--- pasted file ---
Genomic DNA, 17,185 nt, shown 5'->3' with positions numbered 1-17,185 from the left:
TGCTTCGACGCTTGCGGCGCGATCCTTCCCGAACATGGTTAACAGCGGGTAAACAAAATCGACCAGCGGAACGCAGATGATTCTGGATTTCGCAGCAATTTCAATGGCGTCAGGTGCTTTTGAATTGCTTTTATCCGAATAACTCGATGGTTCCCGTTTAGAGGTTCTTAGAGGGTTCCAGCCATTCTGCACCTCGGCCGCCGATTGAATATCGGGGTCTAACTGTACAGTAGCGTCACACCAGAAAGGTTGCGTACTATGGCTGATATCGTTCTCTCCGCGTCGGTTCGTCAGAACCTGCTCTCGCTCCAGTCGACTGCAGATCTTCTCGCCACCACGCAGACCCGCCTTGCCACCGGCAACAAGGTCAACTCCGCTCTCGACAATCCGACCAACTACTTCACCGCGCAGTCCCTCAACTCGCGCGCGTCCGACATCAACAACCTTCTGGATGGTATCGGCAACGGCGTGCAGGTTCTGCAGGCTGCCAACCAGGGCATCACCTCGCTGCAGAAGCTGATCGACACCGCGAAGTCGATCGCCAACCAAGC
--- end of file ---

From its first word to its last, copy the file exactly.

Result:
Genomic DNA, 17,185 nt, shown 5'->3' with positions numbered 1-17,185 from the left:
TGCTTCGACGCTTGCGGCGCGATCCTTCCCGAACATGGTTAACAGCGGGTAAACAAAATCGACCAGCGGAACGCAGATGATTCTGGATTTCGCAGCAATTTCAATGGCGTCAGGTGCTTTTGAATTGCTTTTATCCGAATAACTCGATGGTTCCCGTTTAGAGGTTCTTAGAGGGTTCCAGCCATTCTGCACCTCGGCCGCCGATTGAATATCGGGGTCTAACTGTACAGTAGCGTCACACCAGAAAGGTTGCGTACTATGGCTGATATCGTTCTCTCCGCGTCGGTTCGTCAGAACCTGCTCTCGCTCCAGTCGACTGCAGATCTTCTCGCCACCACGCAGACCCGCCTTGCCACCGGCAACAAGGTCAACTCCGCTCTCGACAATCCGACCAACTACTTCACCGCGCAGTCCCTCAACTCGCGCGCGTCCGACATCAACAACCTTCTGGATGGTATCGGCAACGGCGTGCAGGTTCTGCAGGCTGCCAACCAGGGCATCACCTCGCTGCAGAAGCTGATCGACACCGCGAAGTCGATCGCCAACCAAGC